Kevin Gausman wasn't particularly successful in his Baltimore Orioles debut (via MLB.com), but with electric stuff that rivals Dylan Bundy's, it's worth exploring whether he is better suited to serve as the team's long-term ace.
Eduardo A. Encina of The Baltimore Sun recaps how the 22-year-old performed in his major league debut. Here's the gist of it:
Whether Gausman's first game in an Orioles uniform lived up to the monumental hype—he left after five innings trailing by a run after throwing 89 pitches—can be debated, but there's no doubt that the Orioles unveiled something special.
The right-hander flaunted a fiery fastball that clocked in at 99 mph several times, contrasting it with a mid-80s changeup that helped him pick up five strikeouts over those five innings. Matt Kremnitzer of ESPN.com calls the latter his best pitch and notes that Gausman can throw his slider at two different speeds.
Ken Rosenthal of Fox Sports tweets that at least one scout was salivating over his potential.
According to FanGraphs, Bundy lacked the same velocity when he debuted for the O's last September. Then again, he's nearly two full years younger than Gausman, so there's time for him to develop. Fatigue might have also been a factor, considering Bundy worked more than 100 innings in the minors earlier that summer.
With the exception of R.A. Dickey and a couple other outliers, pitchers who experience sustained success atop a major league rotation possess three above-average weapons. Both of these young men already do.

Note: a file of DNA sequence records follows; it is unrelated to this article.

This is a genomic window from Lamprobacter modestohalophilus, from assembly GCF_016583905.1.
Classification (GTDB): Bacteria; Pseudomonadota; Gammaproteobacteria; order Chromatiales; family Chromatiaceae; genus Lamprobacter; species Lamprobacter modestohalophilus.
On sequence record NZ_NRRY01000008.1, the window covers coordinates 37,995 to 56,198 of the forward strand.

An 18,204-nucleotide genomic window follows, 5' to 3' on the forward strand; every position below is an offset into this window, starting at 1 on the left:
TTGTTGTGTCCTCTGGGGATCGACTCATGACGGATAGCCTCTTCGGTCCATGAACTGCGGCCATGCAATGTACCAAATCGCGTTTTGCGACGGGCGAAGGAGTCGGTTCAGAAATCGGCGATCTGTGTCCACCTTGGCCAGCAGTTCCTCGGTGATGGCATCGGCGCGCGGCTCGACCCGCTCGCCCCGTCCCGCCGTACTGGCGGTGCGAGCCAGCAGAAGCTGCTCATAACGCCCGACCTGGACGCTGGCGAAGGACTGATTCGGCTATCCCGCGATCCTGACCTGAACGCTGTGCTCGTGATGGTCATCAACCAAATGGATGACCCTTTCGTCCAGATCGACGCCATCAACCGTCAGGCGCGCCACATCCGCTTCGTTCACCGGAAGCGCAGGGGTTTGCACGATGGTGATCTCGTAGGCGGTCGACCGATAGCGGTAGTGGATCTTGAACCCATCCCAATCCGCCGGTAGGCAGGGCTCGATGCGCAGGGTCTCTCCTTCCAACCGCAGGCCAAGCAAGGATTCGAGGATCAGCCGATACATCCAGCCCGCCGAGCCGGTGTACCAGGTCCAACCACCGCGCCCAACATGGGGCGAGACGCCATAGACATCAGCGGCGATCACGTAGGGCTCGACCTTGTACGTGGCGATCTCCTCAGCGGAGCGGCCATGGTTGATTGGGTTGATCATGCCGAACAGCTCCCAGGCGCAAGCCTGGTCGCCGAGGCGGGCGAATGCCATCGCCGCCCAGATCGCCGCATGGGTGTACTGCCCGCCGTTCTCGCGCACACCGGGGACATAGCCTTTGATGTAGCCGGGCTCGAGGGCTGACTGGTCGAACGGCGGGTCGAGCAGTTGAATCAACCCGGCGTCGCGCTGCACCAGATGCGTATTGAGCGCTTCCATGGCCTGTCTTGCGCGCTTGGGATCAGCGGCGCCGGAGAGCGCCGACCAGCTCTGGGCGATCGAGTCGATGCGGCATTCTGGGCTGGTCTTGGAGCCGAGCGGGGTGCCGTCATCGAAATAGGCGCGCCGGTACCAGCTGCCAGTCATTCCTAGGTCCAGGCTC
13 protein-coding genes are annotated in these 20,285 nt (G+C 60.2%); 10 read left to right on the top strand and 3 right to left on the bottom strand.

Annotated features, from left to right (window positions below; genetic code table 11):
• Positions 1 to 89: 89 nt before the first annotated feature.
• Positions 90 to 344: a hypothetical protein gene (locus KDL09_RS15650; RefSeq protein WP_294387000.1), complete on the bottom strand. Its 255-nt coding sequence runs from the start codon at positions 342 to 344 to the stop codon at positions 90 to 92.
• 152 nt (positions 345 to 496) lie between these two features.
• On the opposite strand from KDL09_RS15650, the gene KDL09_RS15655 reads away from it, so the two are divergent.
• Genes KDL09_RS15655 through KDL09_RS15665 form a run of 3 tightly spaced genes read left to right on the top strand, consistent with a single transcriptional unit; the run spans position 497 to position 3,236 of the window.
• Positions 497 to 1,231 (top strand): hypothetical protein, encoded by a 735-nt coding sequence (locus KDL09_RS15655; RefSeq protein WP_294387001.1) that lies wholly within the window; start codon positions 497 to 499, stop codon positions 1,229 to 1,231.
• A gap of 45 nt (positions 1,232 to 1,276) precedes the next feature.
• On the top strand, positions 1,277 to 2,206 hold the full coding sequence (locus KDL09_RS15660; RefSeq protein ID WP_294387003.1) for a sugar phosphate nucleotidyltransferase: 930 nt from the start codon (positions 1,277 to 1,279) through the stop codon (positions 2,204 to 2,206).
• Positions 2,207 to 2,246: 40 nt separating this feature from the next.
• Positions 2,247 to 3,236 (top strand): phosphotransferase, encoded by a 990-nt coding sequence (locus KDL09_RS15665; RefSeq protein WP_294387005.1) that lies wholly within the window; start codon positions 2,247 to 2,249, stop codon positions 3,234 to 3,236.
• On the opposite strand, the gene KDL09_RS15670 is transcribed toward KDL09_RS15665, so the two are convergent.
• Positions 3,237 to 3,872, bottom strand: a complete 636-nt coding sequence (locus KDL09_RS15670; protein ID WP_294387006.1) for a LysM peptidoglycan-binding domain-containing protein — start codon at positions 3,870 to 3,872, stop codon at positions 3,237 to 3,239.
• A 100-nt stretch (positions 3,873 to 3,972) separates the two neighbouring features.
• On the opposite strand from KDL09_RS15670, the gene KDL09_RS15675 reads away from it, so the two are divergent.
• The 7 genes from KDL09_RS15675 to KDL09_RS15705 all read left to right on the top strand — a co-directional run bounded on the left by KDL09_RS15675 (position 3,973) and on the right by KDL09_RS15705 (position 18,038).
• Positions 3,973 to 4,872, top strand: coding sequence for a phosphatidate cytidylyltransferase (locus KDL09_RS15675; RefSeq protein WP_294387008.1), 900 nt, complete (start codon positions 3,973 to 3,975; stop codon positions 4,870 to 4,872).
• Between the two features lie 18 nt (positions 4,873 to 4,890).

Entering 2013, Bundy was ranked higher than Gausman on all top prospect lists. Bleacher Report's resident expert, Mike Rosenbaum, called Bundy "the unanimous top pitching prospect in the game" and praised his maturity and polish. By contrast, Rosenbaum had Gausman at No. 47 on his spring training list, noting that there's "room to fill out" on his wiry frame and "some effort involved" in his delivery.
But as much potential as Bundy has, he's useless to Baltimore if he isn't healthy.
The Orioles shut him down with elbow stiffness last month, and fans held their breath when the 20-year-old made a dreaded visit to orthopedic surgeon Dr. James Andrews. MLB.com's Brittany Ghiroli reports that Andrews gave him a platelet rich plasma injection (PRP) on April 29 and prescribed six weeks of rest. So Bundy could be back on a mound by mid-June and ready for promotion shortly after the All-Star break.
However, Ghiroli adds that "there are various degrees of success with it and the timetable for recovery is incredible varied." ESPN.com's Stephania Bell goes into further detail:
While the PRP injection may be of help to Bundy, it is also possible that his symptoms will persist. The jury is still out on the sum total of the effects of PRP, but it is seen by many as a treatment option with virtually no downside since it involves using the patient's own blood components—and nothing synthetic—as a means of trying to facilitate healing. There is much more to be learned about what the optimal treatment parameters and ultimate benefits of PRP injections are.
Despite the recent setback, Bundy is still viewed as their future ace. But depending on how much he rusts on the sidelines this season and what Gausman does with his MLB opportunities in the interim, that could change.